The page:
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Central Venous Pressure and Pulmonary Artery Wedge Pressure

Key Points

  • Central venous pressure (CVP) is a dynamic measurement of right atrial pressure, and its waveform can be analyzed to aid in the diagnosis of a variety of cardiac conditions.
  • Pulmonary arterial wedge pressure (PAWP) approximates left ventricular end-diastolic pressure (LVEDP) and is measured via placement of a pulmonary arterial catheter. While the information gleaned from this can be useful, the risks and benefits of placing this invasive monitor in each clinical scenario must be carefully weighed by the anesthesiologist.

Central Venous Pressure Waveforms

  • What is it?
    • CVP is a dynamic measurement of right atrial pressure (RAP) and is measured through central line access, most commonly via the internal jugular vein (IJV).1
  • What can affect it?
    • CVP is affected by blood volume status, right ventricular (RV) function, venous tone, and intrathoracic pressure changes. Additionally, several pathologies can skew CVP and its corresponding waveform (see Figure 1):1,2
      • Atrial fibrillation
      • Atrial ventricular nodal dissociation
      • Severe tricuspid stenosis and regurgitation
      • RV failure and ischemic events
      • Cardiac tamponade
      • Pericardial constriction

Figure 1. CVP waveform

  • A-wave
    • Represents atrial contraction
    • Occurs at the same time as the P wave on an electrocardiogram (ECG)
    • A-waves are absent in atrial fibrillation.
    • Large A waves occur with resistance to emptying of right atrium (RA): tricuspid stenosis, right ventricular hypertrophy, acute or chronic lung disease associated with pulmonary hypertension, impaired RV compliance, etc.
  • C-wave
    • Represents tricuspid valve closing and bulging into the right atrium during isovolumetric RV contraction
    • Occurs at the same time as the QRS complex on ECG
  • X-descent
    • Represents RA relaxation during RV contraction
  • V-wave
    • Represents atrial filling against a closed tricuspid valve
    • Occurs immediately following the T wave on ECG
    • Large V waves occur in tricuspid regurgitation, RV ischemia or failure, impaired RV compliance (constrictive pericarditis, cardiac tamponade)
  • Y-descent
    • Represents tricuspid valve opening and right atrial emptying into the RV

Pulmonary Arterial (Capillary) Wedge Pressure

  • What is it?2
    • Pulmonary capillary wedge pressure (PCWP) is the closest approximation to LVEDP. A pulmonary artery (PA) catheter is inserted via a central vein following a path through the RA and RV and wedged in the pulmonary vasculature with the balloon inflated (Figure 2). During end-diastole, there is cessation of forward blood flow, and a static fluid column is presumed to exist from the left ventricle (LV) to the PA catheter tip with no pressure drop.
  • Indications2
    • Helps differentiate cardiogenic vs. noncardiogenic shock, aids in the management of patients with severe pulmonary HTN, evaluation of RV function, and assessment of the severity of mitral regurgitation in the absence of echocardiography
    • Cardiac output (CO) measurement
      • Because the PA catheter passes through the right ventricular outflow tract, it is possible to accurately approximate CO by assessing the rate of blood flow through the right side of the heart.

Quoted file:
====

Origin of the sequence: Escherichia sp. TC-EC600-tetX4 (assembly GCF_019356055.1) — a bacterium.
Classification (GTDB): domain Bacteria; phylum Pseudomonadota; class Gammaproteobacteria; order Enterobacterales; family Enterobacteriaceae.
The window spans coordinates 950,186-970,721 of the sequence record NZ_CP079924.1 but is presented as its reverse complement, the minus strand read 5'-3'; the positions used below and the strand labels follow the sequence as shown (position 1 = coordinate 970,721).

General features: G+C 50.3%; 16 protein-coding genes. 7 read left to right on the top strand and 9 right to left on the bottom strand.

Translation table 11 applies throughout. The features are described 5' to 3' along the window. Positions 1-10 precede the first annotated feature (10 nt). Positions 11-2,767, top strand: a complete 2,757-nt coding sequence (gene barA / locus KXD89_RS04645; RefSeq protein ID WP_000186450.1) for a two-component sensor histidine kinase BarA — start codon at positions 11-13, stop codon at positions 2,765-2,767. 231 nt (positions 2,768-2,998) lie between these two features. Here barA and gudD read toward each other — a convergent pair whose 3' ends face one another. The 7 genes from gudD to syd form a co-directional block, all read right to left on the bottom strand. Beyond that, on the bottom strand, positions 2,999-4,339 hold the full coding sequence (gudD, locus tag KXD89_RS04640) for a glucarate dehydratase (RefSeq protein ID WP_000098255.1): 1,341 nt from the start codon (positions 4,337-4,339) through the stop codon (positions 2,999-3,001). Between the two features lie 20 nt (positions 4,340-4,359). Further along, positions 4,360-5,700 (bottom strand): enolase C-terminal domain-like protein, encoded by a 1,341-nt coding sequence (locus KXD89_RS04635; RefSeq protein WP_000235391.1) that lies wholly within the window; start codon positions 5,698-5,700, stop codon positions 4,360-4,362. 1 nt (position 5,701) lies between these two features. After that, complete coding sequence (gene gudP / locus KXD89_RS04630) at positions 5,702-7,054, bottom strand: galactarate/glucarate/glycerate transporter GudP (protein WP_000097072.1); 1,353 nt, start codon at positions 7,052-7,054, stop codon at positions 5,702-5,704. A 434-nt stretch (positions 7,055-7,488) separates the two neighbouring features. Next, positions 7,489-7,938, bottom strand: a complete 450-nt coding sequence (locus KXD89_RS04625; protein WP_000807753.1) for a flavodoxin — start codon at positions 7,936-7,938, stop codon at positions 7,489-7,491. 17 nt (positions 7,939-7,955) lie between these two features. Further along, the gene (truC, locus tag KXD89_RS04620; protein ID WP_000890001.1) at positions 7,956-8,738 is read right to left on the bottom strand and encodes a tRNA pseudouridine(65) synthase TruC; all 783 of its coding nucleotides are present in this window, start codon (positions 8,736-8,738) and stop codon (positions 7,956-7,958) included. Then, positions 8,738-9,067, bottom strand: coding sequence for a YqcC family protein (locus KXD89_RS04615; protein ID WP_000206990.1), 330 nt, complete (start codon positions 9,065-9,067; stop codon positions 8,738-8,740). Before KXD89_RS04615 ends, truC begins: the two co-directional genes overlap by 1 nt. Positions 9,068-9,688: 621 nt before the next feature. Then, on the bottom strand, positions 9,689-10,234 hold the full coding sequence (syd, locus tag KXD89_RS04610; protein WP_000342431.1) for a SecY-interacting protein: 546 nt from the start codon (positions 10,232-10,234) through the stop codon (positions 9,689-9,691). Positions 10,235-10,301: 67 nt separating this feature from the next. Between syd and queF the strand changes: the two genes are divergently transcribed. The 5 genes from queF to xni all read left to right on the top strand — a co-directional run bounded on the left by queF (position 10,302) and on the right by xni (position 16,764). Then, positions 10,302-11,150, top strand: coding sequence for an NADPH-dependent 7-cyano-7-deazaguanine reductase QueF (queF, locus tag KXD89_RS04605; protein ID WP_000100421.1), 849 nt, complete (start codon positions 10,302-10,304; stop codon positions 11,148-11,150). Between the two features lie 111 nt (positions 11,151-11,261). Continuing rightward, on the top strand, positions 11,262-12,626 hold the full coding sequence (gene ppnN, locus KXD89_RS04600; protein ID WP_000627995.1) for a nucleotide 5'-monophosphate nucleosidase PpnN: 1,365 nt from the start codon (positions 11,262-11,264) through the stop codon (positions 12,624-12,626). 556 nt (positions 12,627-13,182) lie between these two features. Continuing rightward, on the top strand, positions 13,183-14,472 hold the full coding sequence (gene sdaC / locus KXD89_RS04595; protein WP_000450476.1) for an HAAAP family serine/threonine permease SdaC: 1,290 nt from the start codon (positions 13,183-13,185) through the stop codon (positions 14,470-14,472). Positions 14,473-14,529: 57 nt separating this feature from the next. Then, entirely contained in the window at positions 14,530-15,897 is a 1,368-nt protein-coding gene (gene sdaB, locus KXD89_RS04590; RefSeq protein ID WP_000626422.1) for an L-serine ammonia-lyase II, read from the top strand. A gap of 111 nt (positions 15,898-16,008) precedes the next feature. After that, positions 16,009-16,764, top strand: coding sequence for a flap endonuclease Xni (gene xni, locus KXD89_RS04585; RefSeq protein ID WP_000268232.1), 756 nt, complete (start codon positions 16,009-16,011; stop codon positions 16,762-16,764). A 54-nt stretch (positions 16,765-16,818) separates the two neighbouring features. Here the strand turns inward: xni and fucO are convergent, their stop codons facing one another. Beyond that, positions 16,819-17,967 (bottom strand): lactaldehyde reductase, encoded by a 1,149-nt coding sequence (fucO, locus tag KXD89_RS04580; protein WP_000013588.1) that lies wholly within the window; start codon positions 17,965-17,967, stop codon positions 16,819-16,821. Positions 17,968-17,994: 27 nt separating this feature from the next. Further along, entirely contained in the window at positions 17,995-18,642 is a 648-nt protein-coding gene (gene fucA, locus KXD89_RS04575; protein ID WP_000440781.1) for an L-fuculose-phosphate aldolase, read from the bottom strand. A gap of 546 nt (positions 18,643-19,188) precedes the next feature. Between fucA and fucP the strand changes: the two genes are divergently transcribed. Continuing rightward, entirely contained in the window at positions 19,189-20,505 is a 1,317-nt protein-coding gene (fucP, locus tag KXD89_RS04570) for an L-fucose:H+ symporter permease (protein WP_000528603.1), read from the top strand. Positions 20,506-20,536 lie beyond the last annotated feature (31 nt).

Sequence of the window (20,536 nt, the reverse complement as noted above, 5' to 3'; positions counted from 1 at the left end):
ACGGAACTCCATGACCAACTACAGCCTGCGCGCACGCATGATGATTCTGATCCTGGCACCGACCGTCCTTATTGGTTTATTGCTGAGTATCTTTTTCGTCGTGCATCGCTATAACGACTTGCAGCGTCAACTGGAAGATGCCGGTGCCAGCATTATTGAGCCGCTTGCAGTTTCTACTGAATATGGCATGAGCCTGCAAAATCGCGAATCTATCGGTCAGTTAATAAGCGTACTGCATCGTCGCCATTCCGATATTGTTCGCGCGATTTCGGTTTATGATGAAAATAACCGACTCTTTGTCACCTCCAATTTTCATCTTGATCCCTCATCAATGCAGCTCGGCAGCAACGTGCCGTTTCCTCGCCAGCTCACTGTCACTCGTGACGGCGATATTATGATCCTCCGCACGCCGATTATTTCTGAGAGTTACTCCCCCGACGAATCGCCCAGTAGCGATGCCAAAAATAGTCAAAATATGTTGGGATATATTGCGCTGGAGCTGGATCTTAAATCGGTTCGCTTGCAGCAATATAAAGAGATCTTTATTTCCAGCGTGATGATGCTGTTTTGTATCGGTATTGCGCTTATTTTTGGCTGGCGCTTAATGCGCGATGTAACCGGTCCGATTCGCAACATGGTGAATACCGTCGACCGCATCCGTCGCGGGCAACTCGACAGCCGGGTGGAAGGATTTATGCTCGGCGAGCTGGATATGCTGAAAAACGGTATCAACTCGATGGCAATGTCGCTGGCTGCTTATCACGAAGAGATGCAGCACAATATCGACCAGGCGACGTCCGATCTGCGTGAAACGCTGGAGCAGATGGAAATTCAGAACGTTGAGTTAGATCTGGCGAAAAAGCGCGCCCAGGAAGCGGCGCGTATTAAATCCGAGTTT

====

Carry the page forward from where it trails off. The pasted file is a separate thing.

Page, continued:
• Techniques to measure the flow rate are based upon the concept of measuring the dilution of some known quantity of an indicator by the passing of blood. Indicators include:
      • Dye
      • O2 content (Fick method)
      • CO2 content (indirect Fick method)
      • Temperature (thermodilution)
      • Thermodilution is the most commonly used technique in clinical practice.
      • Right-sided CO may not equal left-sided CO in the presence of intracardiac shunts.
  • What can affect PCWP?2
    • Mitral valve obstruction (stenosis, atrial myxoma, clot) can interfere with the ability of PCWP to reflect LVEDP. PCWP will be elevated in these cases.
    • Other examples of when PCWP does not accurately reflect LVEDP:
      • Decreases in left atrial (LA) or LV compliance
      • Left-to-right intracardiac shunting
      • Mitral regurgitation
      • Aortic insufficiency
      • Premature closure of mitral valve
  • Downsides of PA catheter monitoring
    • PA catheters have not been shown to improve morbidity and mortality outcomes in critically ill patients.3
    • In addition to the adverse effects associated with central line placement, adverse effects specific to placement of a PA catheter include:2
      • dysrhythmias during placement (including ventricular tachycardia, ventricular fibrillation);
      • right bundle branch block (which can precipitate complete heart block in patients with pre-existing left bundle branch block); and
      • pulmonary artery rupture.
    • It is important that clinicians carefully weigh the risks with the benefits of PA catheter monitoring for each individual patient, as well as know how to interpret and apply the resulting data.

Figure 2. Pulmonary arterial catheter. Source: Wikimedia Commons. Tariq Abdulla. CC BY-SA 3.0. Link


  1. Hensley FA, Gravlee GP, Martin DE. Practical Approach to Cardiac Anesthesia. 5th Ed. Philadelphia Wolters Kluwer. Ann Arbor, Michigan. Proquest; 2014: 118-37.
  2. Connor C, Conley C. Commonly Used Monitoring Techniques. In: Barash PG. et al (ed). Clinical Anesthesia. 8th Ed. Philadelphia; Wolters Kluwer; 2017: 706-30.
  3. Shah MR, Hasselblad V, Stevenson LW, et al. Impact of the pulmonary artery catheter in critically ill patients: Meta-analysis of randomized clinical trials. JAMA. 2005;294(13):1664-70. PubMed